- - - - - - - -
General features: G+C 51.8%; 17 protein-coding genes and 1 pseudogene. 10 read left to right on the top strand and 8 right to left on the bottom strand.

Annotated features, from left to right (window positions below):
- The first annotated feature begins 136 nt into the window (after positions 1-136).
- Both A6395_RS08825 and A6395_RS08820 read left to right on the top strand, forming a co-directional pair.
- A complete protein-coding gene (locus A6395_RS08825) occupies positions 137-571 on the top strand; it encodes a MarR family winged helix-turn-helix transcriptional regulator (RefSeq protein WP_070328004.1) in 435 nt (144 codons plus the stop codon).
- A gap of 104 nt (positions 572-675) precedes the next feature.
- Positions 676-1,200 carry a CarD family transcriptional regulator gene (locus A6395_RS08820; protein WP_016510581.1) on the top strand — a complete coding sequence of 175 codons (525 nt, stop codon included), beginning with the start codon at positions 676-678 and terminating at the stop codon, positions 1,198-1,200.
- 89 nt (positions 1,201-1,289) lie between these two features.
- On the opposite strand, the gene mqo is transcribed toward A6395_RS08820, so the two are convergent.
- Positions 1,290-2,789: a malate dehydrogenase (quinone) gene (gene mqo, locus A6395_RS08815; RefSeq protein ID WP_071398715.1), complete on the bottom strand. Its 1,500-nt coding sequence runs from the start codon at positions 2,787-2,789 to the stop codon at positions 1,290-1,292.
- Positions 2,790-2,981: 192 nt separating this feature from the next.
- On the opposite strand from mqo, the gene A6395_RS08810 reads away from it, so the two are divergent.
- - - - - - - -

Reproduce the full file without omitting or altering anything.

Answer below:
General features: G+C 51.8%; 17 protein-coding genes and 1 pseudogene. 10 read left to right on the top strand and 8 right to left on the bottom strand.

Annotated features, from left to right (window positions below):
- The first annotated feature begins 136 nt into the window (after positions 1-136).
- Both A6395_RS08825 and A6395_RS08820 read left to right on the top strand, forming a co-directional pair.
- A complete protein-coding gene (locus A6395_RS08825) occupies positions 137-571 on the top strand; it encodes a MarR family winged helix-turn-helix transcriptional regulator (RefSeq protein WP_070328004.1) in 435 nt (144 codons plus the stop codon).
- A gap of 104 nt (positions 572-675) precedes the next feature.
- Positions 676-1,200 carry a CarD family transcriptional regulator gene (locus A6395_RS08820; protein WP_016510581.1) on the top strand — a complete coding sequence of 175 codons (525 nt, stop codon included), beginning with the start codon at positions 676-678 and terminating at the stop codon, positions 1,198-1,200.
- 89 nt (positions 1,201-1,289) lie between these two features.
- On the opposite strand, the gene mqo is transcribed toward A6395_RS08820, so the two are convergent.
- Positions 1,290-2,789: a malate dehydrogenase (quinone) gene (gene mqo, locus A6395_RS08815; RefSeq protein ID WP_071398715.1), complete on the bottom strand. Its 1,500-nt coding sequence runs from the start codon at positions 2,787-2,789 to the stop codon at positions 1,290-1,292.
- Positions 2,790-2,981: 192 nt separating this feature from the next.
- On the opposite strand from mqo, the gene A6395_RS08810 reads away from it, so the two are divergent.